The best retort from a public employee that I ever heard to that line is, “Oh yes! I’ve been meaning to talk to you about a raise,” by a faculty member in response to a snowflaky student who said “My parents pay your salary and they expect _____.”

          Reply
        3. Sylvan*

          The library employees pay taxes, too. And how much of your tax money do you think goes to the library? Couple bucks? I don’t know what the going rate of putting up with bad behavior is, but it’s probably high.

          Reply
      4. Bee*

        Any individual taxpayer probably contributes no more than five cents of the library worker’s salary, so it’s also worth keeping in mind that they would happily give up that nickel to stop dealing with the people who think they own public workers because they pay taxes. (As does, by the way, that library worker. They contribute as much to their own salary as you do.)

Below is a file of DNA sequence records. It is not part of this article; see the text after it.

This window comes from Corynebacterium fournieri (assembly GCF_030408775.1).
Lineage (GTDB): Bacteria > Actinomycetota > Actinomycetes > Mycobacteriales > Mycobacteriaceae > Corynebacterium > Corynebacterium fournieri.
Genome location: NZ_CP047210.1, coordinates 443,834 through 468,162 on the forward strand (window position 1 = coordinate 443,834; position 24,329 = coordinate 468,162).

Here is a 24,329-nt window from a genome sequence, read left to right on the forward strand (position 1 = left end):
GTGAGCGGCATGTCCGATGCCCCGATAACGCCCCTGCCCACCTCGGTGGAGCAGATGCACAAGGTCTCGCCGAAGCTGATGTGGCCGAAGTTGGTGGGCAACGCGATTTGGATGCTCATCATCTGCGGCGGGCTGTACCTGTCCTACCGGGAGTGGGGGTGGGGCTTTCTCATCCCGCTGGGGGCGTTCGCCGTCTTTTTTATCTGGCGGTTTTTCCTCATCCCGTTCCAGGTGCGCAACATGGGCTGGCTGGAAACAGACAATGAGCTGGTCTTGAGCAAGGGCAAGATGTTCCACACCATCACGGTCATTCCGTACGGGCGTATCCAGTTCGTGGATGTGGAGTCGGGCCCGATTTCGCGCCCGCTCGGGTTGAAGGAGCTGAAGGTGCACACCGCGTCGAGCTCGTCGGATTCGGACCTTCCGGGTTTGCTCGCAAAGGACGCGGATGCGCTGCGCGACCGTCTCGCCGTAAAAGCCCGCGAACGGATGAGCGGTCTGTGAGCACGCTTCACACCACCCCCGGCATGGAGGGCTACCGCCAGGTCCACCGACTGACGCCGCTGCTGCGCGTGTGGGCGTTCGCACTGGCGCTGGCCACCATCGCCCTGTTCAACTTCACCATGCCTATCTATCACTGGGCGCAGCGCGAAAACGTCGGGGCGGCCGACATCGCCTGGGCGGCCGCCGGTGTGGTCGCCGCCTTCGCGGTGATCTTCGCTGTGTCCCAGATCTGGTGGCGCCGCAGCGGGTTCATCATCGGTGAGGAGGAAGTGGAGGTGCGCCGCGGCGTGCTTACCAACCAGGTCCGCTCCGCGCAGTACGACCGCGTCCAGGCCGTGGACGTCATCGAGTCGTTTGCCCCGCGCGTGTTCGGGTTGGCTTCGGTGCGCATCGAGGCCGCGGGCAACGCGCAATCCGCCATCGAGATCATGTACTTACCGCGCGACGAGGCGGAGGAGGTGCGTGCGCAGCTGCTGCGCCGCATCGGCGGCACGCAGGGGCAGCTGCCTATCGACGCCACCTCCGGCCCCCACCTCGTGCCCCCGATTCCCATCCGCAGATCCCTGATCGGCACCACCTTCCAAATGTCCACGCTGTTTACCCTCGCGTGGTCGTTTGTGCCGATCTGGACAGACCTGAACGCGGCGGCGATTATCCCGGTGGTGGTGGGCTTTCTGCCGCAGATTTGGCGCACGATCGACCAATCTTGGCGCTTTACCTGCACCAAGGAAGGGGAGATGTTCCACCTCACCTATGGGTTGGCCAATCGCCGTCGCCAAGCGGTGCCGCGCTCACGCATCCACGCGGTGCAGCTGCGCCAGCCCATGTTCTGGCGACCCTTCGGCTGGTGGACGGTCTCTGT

Reply
      5. Mental Lentil*

        Our local library actually has a volunteer team that scrubs the stacks for returned books that never got checked in. When this happened to me, they told me that the outside drop-off has a scanner that automatically scans books back into the system as they go through the chute, but sometimes it misses. It was an interesting insight.

        Reply
      6. OrigCassandra*

        You aware how commonly library patrons sexually harass library staff? How often it escalates to actual abusive touch? Or stalking?

        (tl;dr: it’s a lot.)

        I think yelling is an absolutely appropriate reaction in situations like that. I don’t CARE if the harasser is paying taxes, or (in academic situations) the faculty star.